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Somaliland Hits Back At Somalia Over Guinea Diplomatic Row.
July 8, 2019 - Written by qoriadmin


Sunday July 7, 2019.

Somaliland Has Hit Back At Somalia For What It Termed At The Latter’s Bullying Of Her International Friends.

This Comes In The Wake Of Somalia’s Decision to Cut Ties With Guinea Who Are Currently Hosting The President Of Somaliland Musa Bihi On Official Visit Following An Invitation by Guinea’s President Alpha Conde.

The Somalia government says it see the invitation of the Somaliland leader to Guinea as an “egregious violation the Sovereignty, unity and territorial integrity of Somalia”.

This coming just a week after Somalia hit at Kenya after the Ministry of Foreign Affairs in Nairobi published a tweet that seemingly recognized the self-proclaimed independent Republic of Somaliland.

Subsequently, Somalia’s foreign ministry summoned Kenya’s ambassador and presented him a note of protest about the “offensive tweet”.

“We consider this tweet an affront to Somalia’s sovereignty, unity and territorial integrity as well as harmful to the relationship between Somalia and Kenya,” the foreign ministry said in a statement.

A statement from Somaliland foreign affairs ministry stated: “Somalia government current frosted diplomatic relationship with the international community is causing it to continue making clueless decisions and complaints against Somaliland engagements.”

“The ongoing complaint and bullying of Guinea government is a preemptive action to scare other countries such as Kenya from engaging Somaliland. The International community should ignore the complaints and continue to engage Somaliland which is a fully fledged democracy with its president and legislature elected by popular vote. The current and previous presidents of Somaliland have engaged and continue to engage with other foreign countries at the highest level,” stated the statement.

Somalia termed the visit to Guinea by Somaliland president with its foreign minister Ahmed Isse Awad sending warnings to other countries that were similarly “violating Somalia’s sovereignty.”

Somaliland government stated: “The Government of the Republic of Somaliland is deeply alarmed and disheartened by the Government of Somalia’s widening campaign of aggression towards a growing list of African nations. At a moment when Africa’s leaders are converging upon Niamey to find common solutions to continental peace and security issues, and to promote further integration, the Somalia administration has instead chosen to ratchet up its policy of threat-based and divisive diplomacy, this time aiming its empty but provocative rhetoric against the proud nation and people of the Republic of Guinea, solely for engaging in routine bilateral relations with the counterpart state of the Republic of Somaliland,” added the statement.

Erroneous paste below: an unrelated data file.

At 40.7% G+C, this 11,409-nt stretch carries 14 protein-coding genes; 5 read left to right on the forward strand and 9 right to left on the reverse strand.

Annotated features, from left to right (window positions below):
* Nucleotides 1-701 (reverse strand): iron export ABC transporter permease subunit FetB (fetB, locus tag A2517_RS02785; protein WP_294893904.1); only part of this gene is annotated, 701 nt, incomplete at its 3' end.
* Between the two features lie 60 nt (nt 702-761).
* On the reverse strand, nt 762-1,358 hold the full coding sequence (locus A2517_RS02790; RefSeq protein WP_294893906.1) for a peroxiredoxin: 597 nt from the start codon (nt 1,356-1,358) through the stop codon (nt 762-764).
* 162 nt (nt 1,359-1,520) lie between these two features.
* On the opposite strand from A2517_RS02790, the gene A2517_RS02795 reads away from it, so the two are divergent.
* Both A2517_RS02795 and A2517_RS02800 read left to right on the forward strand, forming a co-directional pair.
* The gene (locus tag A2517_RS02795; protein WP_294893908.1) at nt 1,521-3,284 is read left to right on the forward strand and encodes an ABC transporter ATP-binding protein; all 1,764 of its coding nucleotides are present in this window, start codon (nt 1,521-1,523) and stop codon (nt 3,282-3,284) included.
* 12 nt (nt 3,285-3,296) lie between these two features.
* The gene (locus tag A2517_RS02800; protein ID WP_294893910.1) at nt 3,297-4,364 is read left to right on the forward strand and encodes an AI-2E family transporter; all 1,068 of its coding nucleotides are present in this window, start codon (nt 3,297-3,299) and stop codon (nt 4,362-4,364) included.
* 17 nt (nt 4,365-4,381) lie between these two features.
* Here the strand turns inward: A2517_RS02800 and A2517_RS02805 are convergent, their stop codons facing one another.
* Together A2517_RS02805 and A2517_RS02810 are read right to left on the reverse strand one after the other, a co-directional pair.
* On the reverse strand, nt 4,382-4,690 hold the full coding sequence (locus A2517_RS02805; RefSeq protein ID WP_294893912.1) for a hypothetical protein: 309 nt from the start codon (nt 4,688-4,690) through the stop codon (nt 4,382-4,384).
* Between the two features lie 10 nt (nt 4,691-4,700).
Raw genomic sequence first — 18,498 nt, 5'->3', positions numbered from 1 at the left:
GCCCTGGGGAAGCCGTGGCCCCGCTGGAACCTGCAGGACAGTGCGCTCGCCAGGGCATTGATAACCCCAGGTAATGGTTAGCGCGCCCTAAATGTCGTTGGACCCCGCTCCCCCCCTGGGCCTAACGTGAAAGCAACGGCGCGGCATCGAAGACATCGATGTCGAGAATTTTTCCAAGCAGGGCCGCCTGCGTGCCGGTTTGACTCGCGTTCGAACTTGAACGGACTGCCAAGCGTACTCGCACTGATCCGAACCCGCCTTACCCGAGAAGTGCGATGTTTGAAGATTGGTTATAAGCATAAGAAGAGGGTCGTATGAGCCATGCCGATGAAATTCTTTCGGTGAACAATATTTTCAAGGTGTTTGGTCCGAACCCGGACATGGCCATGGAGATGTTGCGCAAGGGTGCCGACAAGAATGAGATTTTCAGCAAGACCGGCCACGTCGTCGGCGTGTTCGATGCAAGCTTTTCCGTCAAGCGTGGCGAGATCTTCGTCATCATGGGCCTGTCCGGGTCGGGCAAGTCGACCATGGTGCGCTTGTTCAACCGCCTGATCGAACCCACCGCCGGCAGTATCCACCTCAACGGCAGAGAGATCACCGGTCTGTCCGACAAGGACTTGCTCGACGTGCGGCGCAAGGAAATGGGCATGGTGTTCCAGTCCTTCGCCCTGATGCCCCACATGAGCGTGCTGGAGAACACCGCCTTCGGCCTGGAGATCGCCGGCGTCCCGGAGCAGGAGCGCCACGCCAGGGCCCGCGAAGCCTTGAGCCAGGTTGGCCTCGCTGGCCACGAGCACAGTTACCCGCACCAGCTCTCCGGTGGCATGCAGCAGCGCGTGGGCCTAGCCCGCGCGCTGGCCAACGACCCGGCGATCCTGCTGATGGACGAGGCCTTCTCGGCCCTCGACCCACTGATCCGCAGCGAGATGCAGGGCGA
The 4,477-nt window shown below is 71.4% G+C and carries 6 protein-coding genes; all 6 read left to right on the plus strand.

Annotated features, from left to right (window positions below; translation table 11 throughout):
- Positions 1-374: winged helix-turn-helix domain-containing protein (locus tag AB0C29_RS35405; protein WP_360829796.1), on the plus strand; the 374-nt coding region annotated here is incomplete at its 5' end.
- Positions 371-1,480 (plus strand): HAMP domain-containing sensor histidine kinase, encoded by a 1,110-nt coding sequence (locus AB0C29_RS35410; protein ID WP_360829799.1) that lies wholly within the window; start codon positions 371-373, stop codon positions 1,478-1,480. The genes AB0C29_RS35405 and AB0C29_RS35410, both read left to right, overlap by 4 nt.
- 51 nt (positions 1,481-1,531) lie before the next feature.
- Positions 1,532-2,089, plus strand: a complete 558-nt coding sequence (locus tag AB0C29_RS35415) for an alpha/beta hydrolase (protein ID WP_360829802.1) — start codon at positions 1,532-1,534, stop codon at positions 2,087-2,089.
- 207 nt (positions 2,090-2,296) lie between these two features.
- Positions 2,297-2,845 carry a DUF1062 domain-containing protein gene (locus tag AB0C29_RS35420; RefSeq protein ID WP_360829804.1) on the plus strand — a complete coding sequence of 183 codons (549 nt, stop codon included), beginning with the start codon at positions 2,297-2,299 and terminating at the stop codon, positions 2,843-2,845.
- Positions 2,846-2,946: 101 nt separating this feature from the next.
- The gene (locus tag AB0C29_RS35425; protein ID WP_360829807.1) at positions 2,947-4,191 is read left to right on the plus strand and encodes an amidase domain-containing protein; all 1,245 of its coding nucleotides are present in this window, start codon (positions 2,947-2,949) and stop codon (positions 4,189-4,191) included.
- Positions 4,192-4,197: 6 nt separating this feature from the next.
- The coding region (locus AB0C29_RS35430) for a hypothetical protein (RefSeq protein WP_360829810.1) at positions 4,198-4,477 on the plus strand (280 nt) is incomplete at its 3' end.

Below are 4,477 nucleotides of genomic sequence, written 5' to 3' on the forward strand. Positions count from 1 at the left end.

“The Somaliland Government would also like to express its deep regret regarding the Somalia’s Government deliberate and offensive mischaracterisation of the Republic of Somaliland as a ‘separatist movement’. The Republic of Somaliland holds a deep-rooted and storied place in African history. Somaliland came into being as a former British protectorate, established through treaties between 1884 and 1897.”

Somaliland said the move by Somalia revealed accurately just how desperate and weak their position was with regard to Somaliland whose links with other African countries is growing by the day.

“The statement issued by the Somali Foreign Ministry said more about the country’s leadership’s paranoia and obsession with doing everything to undermine and sabotage Somaliland’s growing diplomatic and trading links with other African countries and international investors.”

Somaliland is home to over 10,000 Kenyans with Ethiopians, Yemenis, Indians and Turkish citizens too living and working in the country.

Somaliland is seemingly attracting more investors, something that has infuriated the Somali government in Mogadishu.

Somaliland has considerable yet untapped mineral wealth as well as oil and gas potential, and it’s located in a vitally strategic point at the mouth of the Red Sea where 68% of western trade with Asia passes along its shores.

The country has been de facto independent for nearly 30 years since breaking away from Somalia, and enjoys strong diplomatic links with regional powers such as Ethiopia, Kenya and Djibouti – as well as strong support from UK, EU and Arab powers.

Somaliland declared its independence from Somalia in 1991 and has maintained a measure of peace and stability. But the territory, which is in northern Somalia, is not recognized by any foreign government. Somalia insists that Somaliland is not independent.

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